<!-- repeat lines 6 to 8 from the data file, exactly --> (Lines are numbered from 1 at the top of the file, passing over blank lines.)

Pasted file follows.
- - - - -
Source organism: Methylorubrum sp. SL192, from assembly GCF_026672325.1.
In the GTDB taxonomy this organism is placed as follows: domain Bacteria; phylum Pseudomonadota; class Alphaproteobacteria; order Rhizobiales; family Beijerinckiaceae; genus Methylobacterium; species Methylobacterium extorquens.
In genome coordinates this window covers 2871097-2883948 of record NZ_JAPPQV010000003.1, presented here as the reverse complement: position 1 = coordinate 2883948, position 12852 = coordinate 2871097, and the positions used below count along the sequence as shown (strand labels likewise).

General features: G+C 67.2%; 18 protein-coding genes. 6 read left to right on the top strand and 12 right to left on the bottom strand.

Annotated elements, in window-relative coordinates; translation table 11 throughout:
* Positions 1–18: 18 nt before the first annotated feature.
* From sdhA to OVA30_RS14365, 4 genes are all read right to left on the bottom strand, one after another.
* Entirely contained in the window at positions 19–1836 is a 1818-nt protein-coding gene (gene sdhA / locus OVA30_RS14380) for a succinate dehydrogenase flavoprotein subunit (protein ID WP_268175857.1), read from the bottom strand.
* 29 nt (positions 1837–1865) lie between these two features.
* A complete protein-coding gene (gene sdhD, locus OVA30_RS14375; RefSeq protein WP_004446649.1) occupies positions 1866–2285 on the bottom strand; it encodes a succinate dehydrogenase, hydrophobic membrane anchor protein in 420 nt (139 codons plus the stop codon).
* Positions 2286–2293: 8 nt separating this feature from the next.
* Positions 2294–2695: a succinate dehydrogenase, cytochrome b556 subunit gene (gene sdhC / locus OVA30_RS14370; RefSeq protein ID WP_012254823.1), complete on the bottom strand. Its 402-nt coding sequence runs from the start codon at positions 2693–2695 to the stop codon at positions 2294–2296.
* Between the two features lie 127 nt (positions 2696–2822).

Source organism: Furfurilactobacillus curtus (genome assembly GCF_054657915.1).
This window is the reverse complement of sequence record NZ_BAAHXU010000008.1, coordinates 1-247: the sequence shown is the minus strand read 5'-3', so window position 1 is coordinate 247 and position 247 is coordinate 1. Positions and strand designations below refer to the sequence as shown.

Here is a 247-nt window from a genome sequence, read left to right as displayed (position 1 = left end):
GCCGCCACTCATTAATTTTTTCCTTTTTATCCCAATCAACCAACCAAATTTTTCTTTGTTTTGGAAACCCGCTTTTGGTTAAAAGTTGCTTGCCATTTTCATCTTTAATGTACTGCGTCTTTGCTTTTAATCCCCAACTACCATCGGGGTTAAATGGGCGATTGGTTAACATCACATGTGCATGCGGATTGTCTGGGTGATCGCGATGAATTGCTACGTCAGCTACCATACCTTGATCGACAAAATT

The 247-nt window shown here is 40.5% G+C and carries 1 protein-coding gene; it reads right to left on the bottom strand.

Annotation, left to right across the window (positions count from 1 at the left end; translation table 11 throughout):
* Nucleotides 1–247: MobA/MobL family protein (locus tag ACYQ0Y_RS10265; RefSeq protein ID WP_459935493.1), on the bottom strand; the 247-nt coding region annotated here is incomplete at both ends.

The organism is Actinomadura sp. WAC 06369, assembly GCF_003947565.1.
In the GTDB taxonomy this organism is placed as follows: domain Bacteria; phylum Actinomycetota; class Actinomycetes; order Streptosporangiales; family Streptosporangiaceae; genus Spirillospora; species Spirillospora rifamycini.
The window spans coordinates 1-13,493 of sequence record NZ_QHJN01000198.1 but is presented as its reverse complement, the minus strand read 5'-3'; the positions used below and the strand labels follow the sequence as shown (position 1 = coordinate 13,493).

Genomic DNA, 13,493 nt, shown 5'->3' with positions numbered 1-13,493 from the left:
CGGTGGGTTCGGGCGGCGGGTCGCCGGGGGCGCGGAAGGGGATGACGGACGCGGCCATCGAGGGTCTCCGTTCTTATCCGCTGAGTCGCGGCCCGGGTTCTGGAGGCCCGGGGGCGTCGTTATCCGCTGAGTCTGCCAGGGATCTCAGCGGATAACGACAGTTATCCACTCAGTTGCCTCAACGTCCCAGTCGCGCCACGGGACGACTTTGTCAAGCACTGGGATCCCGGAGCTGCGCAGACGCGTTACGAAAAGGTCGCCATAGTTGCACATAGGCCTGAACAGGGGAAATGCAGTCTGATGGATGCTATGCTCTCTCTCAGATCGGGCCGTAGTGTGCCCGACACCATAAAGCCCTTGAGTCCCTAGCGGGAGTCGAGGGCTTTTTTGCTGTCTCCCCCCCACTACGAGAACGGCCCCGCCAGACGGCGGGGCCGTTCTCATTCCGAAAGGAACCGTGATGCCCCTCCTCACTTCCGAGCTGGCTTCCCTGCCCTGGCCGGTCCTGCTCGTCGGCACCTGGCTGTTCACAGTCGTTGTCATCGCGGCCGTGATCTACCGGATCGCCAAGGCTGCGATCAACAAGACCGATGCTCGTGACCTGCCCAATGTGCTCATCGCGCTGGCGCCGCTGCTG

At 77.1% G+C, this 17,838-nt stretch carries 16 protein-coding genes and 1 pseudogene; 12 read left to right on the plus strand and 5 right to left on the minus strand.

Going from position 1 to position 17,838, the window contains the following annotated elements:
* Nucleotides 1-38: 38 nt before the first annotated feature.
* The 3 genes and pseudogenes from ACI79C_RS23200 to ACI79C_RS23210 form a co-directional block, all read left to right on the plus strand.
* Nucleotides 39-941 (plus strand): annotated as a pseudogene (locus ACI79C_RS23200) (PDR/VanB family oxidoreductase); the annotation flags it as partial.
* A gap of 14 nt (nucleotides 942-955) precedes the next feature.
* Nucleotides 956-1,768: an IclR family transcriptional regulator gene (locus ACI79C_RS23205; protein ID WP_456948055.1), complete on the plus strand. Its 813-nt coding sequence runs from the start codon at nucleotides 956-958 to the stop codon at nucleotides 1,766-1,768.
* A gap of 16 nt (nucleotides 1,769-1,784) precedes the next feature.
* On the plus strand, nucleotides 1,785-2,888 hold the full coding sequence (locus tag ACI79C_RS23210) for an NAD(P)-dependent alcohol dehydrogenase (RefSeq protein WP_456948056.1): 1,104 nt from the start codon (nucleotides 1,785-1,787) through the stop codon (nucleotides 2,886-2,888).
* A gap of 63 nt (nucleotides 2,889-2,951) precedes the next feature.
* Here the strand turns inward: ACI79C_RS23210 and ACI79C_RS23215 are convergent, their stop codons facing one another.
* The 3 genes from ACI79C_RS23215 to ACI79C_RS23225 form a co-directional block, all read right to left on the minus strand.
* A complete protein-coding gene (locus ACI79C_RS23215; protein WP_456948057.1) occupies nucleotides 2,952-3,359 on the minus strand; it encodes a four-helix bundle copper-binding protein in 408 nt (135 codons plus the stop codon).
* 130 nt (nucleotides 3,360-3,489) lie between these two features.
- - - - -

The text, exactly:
* Positions 1–18: 18 nt before the first annotated feature.
* From sdhA to OVA30_RS14365, 4 genes are all read right to left on the bottom strand, one after another.
* Entirely contained in the window at positions 19–1836 is a 1818-nt protein-coding gene (gene sdhA / locus OVA30_RS14380) for a succinate dehydrogenase flavoprotein subunit (protein ID WP_268175857.1), read from the bottom strand.